Chapter after chapter, the reader is led through the exploration of the novel's grappling with three main "chiasmic relations", those of language and identity; time and narrative; unity and diversity, towards a final understanding of The Waves' supposed failures of individuation and character development as actual dramatizations of the dynamics of subjectivity, and towards the fascinating identification of the novel's main protagonist, a "conspiratorial intersubjective self". -- Laura Scuriatti, European College of Liberal Arts This excellent book combines a close and faithful reading of the text with a dexterous and formidable philosophical analysis of the concepts of narrative, subjectivity, diversity, language, temporality, and selfhood in Virginia Woolf's The Waves. His sensitive reading, analysis, and development of his argument culminate in compelling fashion, delivering the clinching support for his thesis of 'conspiratorial intersubjectivity' in the final pages. Michael Weinman has succeeded in significantly extending and improving upon the critical literature, and his interpretation demonstrates philosophical depth in employing contemporary theories of subjectivity that render The Waves and its characters in novel and creative ways. His critical analysis, in turn, extends questions of human agency that are entirely relevant to wider philosophical discussion as well. Highly recommended. -- Brendan Hogan, New York University One of the most striking features of Weinman's monograph is his level of awareness of the intricate and paradoxical dynamics which are active in this text and allow it perpetually to evade any fixed interpretation. It is in fact the ever-moving and ever-open nature of The Waves which motivates Weinman's choice of this text for his elucidation of how philosophical inquiry and literary theory may combine in the attempt to single out the dynamics at work between language, time and identity, a multi-directional and many-sided set of relations that the author aims to explore through the constant interaction between textual analysis and philosophical investigation.

Weinman proceeds through a strongly analytical method which clearly identifies, throughout the book, the purposes of the three sections which are meant, progressively, to lead to his concluding proposal to conceive The Wave.

The well sustained argument carried out in this book results from a solid textual and theoretical methodology, which is evident also in the accurate definitions that Weinman constantly provides of the terms he employs, a feature which proves fundamental when dealing with major conceptual issues wherein clarity of intent and terminology are most required. At the same time, as suggested, the monograph is all but an "arid" conceptual reading of Woolf's text. To the contrary, it exemplifies how the merging of philosophical and literary investigation proves essential for disentangling the complex matter at the heart of Woolf's writing, and how, conversely, her texts offer us the opportunity of re-discussing and, possibly, better understanding philosophical ideas. * Woolf Studies Annual *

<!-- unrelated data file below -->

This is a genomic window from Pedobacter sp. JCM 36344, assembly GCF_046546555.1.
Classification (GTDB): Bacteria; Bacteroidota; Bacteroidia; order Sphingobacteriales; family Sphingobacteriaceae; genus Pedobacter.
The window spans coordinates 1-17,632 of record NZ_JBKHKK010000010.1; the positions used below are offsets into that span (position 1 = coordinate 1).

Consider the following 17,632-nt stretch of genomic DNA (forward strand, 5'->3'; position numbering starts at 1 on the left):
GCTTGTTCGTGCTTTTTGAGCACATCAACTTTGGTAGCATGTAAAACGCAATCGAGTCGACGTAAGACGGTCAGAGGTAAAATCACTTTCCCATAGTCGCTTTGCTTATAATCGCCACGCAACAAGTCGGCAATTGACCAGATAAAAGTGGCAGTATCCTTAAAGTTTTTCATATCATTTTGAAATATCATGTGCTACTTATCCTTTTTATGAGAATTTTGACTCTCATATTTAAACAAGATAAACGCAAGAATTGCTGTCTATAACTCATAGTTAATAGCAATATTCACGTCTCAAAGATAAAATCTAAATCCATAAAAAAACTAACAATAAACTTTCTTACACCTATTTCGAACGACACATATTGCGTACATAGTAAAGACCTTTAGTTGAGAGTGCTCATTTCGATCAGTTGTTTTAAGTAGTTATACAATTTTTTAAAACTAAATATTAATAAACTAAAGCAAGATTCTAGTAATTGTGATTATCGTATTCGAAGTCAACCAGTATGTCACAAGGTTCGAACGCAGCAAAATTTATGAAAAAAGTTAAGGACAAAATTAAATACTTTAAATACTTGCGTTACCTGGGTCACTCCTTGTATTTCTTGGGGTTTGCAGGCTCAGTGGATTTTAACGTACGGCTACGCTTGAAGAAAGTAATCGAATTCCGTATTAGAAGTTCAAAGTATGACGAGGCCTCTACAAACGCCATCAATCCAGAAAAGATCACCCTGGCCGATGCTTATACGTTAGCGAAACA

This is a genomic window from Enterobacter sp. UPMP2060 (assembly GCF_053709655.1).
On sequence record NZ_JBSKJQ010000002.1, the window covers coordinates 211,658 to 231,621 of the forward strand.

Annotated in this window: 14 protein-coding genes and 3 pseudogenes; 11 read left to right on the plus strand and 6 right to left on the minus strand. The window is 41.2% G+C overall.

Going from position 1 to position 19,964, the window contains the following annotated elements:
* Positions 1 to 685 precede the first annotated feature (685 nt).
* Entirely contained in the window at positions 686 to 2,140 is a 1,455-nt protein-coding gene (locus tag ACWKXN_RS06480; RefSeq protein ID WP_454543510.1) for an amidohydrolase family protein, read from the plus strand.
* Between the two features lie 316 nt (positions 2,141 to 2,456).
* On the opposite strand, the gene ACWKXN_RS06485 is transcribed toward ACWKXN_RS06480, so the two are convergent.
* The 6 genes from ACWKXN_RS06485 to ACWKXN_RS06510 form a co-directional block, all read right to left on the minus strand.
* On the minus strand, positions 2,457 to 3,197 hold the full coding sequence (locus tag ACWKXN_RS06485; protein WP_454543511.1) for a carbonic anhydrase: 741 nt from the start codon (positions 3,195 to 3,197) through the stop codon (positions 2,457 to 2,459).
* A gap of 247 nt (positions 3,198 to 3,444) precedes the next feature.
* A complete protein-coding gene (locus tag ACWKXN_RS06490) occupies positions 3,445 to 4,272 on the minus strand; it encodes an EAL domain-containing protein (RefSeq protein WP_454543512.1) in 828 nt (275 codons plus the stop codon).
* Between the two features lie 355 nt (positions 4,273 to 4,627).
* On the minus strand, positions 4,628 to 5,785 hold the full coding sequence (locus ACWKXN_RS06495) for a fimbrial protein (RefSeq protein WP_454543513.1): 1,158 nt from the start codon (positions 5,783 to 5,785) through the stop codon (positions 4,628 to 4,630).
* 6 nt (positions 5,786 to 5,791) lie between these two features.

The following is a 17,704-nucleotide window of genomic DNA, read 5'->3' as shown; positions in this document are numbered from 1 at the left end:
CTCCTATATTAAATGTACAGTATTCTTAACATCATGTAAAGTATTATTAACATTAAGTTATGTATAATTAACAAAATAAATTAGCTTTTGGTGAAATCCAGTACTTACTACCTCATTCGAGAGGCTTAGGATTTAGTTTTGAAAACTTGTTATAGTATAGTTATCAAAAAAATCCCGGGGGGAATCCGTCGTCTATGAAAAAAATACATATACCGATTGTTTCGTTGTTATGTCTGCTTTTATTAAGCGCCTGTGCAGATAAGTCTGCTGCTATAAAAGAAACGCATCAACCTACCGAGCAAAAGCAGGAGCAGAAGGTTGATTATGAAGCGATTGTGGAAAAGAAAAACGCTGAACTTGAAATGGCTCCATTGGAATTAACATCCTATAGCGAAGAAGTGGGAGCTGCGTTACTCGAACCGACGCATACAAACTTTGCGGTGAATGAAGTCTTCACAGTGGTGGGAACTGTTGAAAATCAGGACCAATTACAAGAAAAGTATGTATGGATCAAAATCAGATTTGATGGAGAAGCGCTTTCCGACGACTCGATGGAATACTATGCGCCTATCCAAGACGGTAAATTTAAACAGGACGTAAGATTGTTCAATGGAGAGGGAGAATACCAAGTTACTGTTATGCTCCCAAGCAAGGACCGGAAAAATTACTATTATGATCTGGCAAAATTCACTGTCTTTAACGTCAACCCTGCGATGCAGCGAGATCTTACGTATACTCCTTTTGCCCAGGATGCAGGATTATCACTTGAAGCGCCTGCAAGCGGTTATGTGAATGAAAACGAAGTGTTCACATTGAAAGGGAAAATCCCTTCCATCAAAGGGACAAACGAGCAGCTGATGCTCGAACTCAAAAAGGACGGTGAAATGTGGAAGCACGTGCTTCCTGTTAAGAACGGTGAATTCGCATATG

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About Michael Weinman

Michael Weinman is guest professor at the European College of Liberal Arts in Berlin, where he teaches interdisciplinary courses in the humanities and social sciences. He completed his Ph.D. in Philosophy at the New School for Social Research in 2005. Prior to joining the faculty at ECLA last year, Michael has taught at St. John's College in Annapolis, MD and at Ben-Gurion University of the Negev in Be'er Sheva, Israel. His work, focused on how our approaches to "fundamental questions" shape and are shaped by questions of an expressly political nature, has appeared in journals such as Law, Culture and the Humanities and International Studies in Philosophy, in a previous monograph on pleasure in Aristotle's ethics, and in book chapters on Aristotle, Athenian democracy, and Ptolemy.